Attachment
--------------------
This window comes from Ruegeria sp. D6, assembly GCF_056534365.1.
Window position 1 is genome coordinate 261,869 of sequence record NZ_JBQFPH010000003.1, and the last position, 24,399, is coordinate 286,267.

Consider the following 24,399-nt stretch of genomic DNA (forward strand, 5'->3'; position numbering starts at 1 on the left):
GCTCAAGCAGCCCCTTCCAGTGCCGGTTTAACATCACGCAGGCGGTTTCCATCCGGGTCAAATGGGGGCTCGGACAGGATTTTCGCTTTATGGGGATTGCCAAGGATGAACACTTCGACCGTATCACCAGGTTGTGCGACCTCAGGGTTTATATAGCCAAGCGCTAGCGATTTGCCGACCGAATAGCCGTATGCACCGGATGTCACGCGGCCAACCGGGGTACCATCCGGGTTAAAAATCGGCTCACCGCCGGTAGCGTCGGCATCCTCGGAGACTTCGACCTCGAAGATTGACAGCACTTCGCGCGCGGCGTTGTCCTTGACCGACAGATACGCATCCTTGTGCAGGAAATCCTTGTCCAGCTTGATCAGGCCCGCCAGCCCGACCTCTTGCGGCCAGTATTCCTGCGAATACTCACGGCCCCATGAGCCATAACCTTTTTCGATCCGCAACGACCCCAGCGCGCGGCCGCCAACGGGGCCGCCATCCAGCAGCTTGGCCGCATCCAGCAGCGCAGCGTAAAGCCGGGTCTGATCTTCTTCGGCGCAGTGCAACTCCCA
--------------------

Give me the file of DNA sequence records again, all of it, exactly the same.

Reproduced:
This window comes from Ruegeria sp. D6, assembly GCF_056534365.1.
Window position 1 is genome coordinate 261,869 of sequence record NZ_JBQFPH010000003.1, and the last position, 24,399, is coordinate 286,267.

Consider the following 24,399-nt stretch of genomic DNA (forward strand, 5'->3'; position numbering starts at 1 on the left):
GCTCAAGCAGCCCCTTCCAGTGCCGGTTTAACATCACGCAGGCGGTTTCCATCCGGGTCAAATGGGGGCTCGGACAGGATTTTCGCTTTATGGGGATTGCCAAGGATGAACACTTCGACCGTATCACCAGGTTGTGCGACCTCAGGGTTTATATAGCCAAGCGCTAGCGATTTGCCGACCGAATAGCCGTATGCACCGGATGTCACGCGGCCAACCGGGGTACCATCCGGGTTAAAAATCGGCTCACCGCCGGTAGCGTCGGCATCCTCGGAGACTTCGACCTCGAAGATTGACAGCACTTCGCGCGCGGCGTTGTCCTTGACCGACAGATACGCATCCTTGTGCAGGAAATCCTTGTCCAGCTTGATCAGGCCCGCCAGCCCGACCTCTTGCGGCCAGTATTCCTGCGAATACTCACGGCCCCATGAGCCATAACCTTTTTCGATCCGCAACGACCCCAGCGCGCGGCCGCCAACGGGGCCGCCATCCAGCAGCTTGGCCGCATCCAGCAGCGCAGCGTAAAGCCGGGTCTGATCTTCTTCGGCGCAGTGCAACTCCCA